Watched GLOW and Read a Book

So as you’ve probably heard, the latest hot show on Netflix is GLOW (Gorgeous Ladies of Wrestling), a dramatized story about the backstage workings of the comedy wrestling show of the same name from back in the 80s. The original was actually a hot show in syndication, though it was one of the dumbest things you’ll find related to wrestling. I checked out the new series though and it’s actually quite good.

The show is a drama built around how the show is put together and how the girls were brought in. It’s certainly entertaining and goes by very fast (ten episodes, the longest of which doesn’t even break forty minutes, meaning you can knock out the season in just a day), which helps fix a major flaw in a lot of these online originals: episodes basically being short movies instead of TV shows.

There are a bunch of wrestling cameos, with John Morrison, Brodus Clay, Carlito, Christopher Daniels and Kazarian as the most notable. That’s the best wrestling stuff on the show though, as GLOW certainly wasn’t known for its in-ring product. They do a pretty entertaining job of showing how the training portion works though and that’s always cool to see from an outsider’s perspective.

Check the show out if you have the chance, but keep in mind that it is NOT PG. There’s a bit of nudity, a lot of swearing and some rather adult plotlines. It’s going to be around for at least another season and that’s a good sign as it’s one of the best depictions of wrestling I’ve seen in a very long time. It’s worth seeing and given how fast you can go through the season, it’s an easy watch.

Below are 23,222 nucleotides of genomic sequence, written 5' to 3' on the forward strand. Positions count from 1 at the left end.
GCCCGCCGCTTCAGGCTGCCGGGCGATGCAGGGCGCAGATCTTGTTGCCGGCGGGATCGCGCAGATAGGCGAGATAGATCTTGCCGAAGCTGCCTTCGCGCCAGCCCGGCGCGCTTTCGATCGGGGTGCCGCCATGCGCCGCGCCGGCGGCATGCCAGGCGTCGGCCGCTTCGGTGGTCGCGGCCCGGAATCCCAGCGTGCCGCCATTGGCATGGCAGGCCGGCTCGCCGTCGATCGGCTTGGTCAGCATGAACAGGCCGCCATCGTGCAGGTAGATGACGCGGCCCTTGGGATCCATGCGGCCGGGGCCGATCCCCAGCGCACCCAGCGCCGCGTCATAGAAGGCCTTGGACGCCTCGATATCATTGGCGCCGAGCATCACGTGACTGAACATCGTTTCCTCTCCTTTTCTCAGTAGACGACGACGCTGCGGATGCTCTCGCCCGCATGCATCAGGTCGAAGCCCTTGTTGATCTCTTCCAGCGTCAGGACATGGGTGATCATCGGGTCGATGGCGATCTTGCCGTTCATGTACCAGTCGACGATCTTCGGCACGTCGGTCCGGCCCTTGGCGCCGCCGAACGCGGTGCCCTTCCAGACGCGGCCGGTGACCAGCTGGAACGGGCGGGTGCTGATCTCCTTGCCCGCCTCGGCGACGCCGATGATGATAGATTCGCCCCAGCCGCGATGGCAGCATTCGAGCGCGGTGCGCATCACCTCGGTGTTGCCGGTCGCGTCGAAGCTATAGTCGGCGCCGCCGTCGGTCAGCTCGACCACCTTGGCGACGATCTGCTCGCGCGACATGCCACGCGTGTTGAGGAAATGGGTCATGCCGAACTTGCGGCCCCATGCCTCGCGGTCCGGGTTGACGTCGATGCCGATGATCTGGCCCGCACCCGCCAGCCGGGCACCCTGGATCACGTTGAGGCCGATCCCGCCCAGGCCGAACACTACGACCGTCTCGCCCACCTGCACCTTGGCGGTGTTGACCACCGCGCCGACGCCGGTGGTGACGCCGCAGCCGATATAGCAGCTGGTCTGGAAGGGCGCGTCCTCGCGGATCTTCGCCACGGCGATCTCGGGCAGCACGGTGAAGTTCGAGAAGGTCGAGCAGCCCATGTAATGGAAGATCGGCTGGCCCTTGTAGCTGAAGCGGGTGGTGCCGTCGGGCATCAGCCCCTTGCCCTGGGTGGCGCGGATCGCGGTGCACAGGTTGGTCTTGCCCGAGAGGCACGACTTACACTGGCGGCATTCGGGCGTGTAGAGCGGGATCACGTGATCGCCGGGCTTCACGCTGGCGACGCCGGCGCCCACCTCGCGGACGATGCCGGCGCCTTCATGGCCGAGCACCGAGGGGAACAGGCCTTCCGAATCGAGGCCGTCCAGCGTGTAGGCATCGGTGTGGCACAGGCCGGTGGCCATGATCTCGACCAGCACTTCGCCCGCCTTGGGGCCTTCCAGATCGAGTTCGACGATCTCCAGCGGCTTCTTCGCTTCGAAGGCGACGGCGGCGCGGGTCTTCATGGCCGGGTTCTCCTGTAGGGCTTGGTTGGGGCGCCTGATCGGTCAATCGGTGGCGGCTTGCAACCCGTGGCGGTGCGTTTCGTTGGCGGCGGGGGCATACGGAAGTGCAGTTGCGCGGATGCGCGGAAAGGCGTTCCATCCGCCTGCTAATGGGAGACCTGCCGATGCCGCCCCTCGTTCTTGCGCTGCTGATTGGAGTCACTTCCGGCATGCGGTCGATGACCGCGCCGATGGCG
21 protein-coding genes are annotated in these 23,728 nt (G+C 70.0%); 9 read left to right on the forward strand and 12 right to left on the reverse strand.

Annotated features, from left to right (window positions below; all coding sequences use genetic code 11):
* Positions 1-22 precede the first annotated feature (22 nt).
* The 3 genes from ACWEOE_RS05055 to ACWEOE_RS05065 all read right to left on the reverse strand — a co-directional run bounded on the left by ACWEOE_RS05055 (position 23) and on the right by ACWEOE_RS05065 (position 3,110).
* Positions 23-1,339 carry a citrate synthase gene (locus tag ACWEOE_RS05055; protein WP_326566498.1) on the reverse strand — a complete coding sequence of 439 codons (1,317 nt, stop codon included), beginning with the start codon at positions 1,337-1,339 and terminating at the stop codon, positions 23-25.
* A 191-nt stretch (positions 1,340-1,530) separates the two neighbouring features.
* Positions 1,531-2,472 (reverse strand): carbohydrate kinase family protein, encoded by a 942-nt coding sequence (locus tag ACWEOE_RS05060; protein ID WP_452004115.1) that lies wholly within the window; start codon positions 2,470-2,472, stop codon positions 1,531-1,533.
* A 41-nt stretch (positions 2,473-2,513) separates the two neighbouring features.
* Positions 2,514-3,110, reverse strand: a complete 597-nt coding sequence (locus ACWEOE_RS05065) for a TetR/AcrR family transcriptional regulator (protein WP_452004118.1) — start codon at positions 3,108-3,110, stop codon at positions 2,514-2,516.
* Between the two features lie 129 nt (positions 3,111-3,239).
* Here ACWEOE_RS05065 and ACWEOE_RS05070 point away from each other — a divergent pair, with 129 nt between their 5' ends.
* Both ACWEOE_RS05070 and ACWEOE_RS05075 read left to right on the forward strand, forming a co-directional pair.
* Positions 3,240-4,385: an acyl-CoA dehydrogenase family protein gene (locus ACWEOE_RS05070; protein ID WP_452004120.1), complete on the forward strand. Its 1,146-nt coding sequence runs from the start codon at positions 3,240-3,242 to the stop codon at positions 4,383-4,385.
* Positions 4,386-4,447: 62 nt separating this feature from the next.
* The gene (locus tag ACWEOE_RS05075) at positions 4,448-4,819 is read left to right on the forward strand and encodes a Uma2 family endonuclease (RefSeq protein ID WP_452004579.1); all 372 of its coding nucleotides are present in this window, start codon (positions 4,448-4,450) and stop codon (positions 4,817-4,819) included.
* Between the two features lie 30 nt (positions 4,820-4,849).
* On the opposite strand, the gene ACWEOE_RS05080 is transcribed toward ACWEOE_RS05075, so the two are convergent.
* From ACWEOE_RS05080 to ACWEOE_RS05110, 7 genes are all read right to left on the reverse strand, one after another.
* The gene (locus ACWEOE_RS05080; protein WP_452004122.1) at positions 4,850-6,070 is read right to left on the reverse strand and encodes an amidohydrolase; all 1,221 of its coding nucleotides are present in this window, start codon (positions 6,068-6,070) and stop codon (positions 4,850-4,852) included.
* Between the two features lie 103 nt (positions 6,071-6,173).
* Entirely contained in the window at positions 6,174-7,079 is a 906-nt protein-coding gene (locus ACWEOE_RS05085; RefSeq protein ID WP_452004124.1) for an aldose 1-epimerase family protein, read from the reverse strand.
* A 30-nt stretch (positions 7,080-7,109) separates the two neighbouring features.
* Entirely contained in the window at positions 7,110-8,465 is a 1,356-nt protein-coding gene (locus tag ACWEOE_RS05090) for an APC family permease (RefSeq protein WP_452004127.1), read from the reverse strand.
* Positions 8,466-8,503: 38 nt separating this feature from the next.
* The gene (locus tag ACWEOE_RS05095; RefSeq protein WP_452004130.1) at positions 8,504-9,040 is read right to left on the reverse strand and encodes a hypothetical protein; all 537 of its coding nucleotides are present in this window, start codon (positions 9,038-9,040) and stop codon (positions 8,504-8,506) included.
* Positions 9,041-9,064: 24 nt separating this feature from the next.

On the other front, I recently received a rather nice Amazon gift card and spent a good chunk of it on a pile of wrestling books. The first one I finished off was Tim Hornbaker’s Capitol Revolution, the story of the New York territory which of course became the WWE of today. This is a good choice if you want a look at the older days (it goes back to the 1920s and carries forward), which is a period that isn’t often covered.

The book is rather detailed to start and covers a lot of the backstage nature of the territory. There are a lot of names that you might be familiar with (Toots Mondt, Strangler Lewis, Jess McMahon) and several you won’t (who I won’t list because, you know, they won’t mean much to you). You get a good look at how the structure worked back then, which goes to show you how things tend to stay the same over the years. It’s a very interesting look back at how the system used to work, which isn’t something you get to see very often.

Now the problem is how fast the pace picks up. The book is less than 300 pages and the first two thirds or so cover the origins up until the rise of Bruno Sammartino. Then the speeds picks WAY up and we’re suddenly at the Rock N Wrestling Connection era, which is where things wrap up. It feels like they hit a deadline and had to wrap things up instead of letting it build like they wanted it to. The majority of the book is very entertaining though and worth checking out, though I could have gone for a much longer edition. Still though, check it out if you like the historical aspect of wrestling.


  1. Mike M. says:

    Have you read any of the “Titan” series from James Dixon? They explore the behind-the-scenes from the WWF/E in the mid 90’s. Fascinating and relatively quick reads.

    klunderbunker Reply:

    Have them on the Kindle (also bought with the card) but haven’t gotten to them yet.

    Mike M. Reply:

    Looking forward to your thoughts on them when you get around to them. There’s a documentary on GLOW on Netflix also that is pretty entertaining as well.

    klunderbunker Reply:

    I’ve seen the documentary. That’s what led to the creation of the series actually.